“Thinking well” is the way of the brain. How does one think well? It all depends on the brain’s two sides. The left side is suspicious, mistrustful, doubtful, cautious. The right side is trusting, sure, candid, guileless. “Thinking well” means balancing the two sides. Mistrust and guilelessness balance each another, just as the night and the day balance each other. “Thinking well” consists in this balance.

The Silence of Winter

What about the day’s winter? This is the time from 9:00 pm to 3:00 am. The winter is the mysterious part of the day. Winter is the period of oneness, of returning to the source.

All is silent durng sleep

All is silent during sleep.

This is the time when we rest. We are blessed with a period of darkness, which enables our stomach/brain/heart to decrease activity and rest.

In the day’s winter, we crave for silence: outer silence and inner silence. We want our stomach to be done with most of its work; we want our heart to have gentle emotions; and especially we hope our brain will become silent. The ancients would say that sleep is the image of death. As Ovid said in Amores, “Quid est somnus, gelidae nisi mortis imago?” [What’s sleep but the image of frozen death?]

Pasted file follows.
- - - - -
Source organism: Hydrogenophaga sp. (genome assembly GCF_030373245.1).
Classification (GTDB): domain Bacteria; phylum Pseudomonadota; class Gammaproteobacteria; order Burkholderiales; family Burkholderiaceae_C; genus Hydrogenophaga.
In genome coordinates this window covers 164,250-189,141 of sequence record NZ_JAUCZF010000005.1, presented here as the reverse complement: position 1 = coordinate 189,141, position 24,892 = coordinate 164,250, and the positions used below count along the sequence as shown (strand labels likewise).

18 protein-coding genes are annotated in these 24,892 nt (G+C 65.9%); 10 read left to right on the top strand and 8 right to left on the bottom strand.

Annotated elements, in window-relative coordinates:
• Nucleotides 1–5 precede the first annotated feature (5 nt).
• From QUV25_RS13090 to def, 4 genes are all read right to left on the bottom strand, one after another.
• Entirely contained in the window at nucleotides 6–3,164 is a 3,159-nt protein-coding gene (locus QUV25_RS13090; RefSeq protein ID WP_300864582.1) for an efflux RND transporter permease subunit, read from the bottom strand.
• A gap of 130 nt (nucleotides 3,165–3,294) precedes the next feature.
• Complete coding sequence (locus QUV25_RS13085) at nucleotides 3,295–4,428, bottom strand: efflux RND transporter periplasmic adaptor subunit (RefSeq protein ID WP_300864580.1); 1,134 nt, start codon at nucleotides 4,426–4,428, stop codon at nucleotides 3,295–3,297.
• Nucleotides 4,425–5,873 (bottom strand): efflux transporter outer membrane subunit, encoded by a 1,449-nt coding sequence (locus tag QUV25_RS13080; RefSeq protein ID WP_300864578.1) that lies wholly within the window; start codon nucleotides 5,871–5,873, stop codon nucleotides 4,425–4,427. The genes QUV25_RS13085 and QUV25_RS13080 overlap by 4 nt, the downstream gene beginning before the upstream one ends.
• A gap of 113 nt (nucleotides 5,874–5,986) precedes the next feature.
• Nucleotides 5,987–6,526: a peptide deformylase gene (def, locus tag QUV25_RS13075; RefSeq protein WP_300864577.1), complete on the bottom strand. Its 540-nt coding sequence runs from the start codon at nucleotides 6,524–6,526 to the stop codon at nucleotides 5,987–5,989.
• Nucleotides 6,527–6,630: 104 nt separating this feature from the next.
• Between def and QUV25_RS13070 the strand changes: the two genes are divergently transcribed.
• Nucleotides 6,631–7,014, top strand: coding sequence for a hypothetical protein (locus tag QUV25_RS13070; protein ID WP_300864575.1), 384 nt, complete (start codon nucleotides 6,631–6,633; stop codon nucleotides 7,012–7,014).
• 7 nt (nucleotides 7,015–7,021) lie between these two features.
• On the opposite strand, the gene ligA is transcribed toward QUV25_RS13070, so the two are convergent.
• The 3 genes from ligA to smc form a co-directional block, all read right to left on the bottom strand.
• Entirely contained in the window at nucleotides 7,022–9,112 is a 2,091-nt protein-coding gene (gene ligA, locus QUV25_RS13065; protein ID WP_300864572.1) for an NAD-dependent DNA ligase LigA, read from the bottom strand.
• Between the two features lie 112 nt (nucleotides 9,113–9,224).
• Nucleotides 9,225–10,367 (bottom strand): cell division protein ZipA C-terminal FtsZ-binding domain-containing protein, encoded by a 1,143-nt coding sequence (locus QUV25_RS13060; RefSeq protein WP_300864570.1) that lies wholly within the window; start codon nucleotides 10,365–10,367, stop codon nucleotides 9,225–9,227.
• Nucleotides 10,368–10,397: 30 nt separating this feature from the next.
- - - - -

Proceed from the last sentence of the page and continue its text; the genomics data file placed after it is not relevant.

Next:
In a cold winter day, it is good to remind ourselves that those who quiet themselves during the winter period will enjoy blissful sleep and will restore themselves. For them, waking up is like a rebirth. When the morning comes and they experience the “day’s spring,” they will be full of vigor and enthusiasm to meet the new day.

Paulo-Juarez Pereira
Ypsilanti, Michigan, USA
February 2, 2015

Photo Credits:

Photo: Winter Scenery; Author: Miguel Virkkunen Carvalho; Source: http://bit.ly/1AkxGN4; Creative Commons License: Attribution 2.0 Generic (CC BY 2.0)

Photo: Feelings; Author: Joe St.Pierre; Source: http://bit.ly/1uRD6rX; Creative Commons License: Attribution 2.0 Generic (CC BY 2.0)

Photo: Work and Play; Author: Gareth Williams; Source: http://bit.ly/1zy8G3v; Creative Commons License: Attribution 2.0 Generic (CC BY 2.0)

Photo: Sleeping Woman; Author: Gustavo Peres; Source: http://bit.ly/16ba1RH; Creative Commons License: Attribution-NonCommercial 2.0 Generic (CC BY-NC 2.0)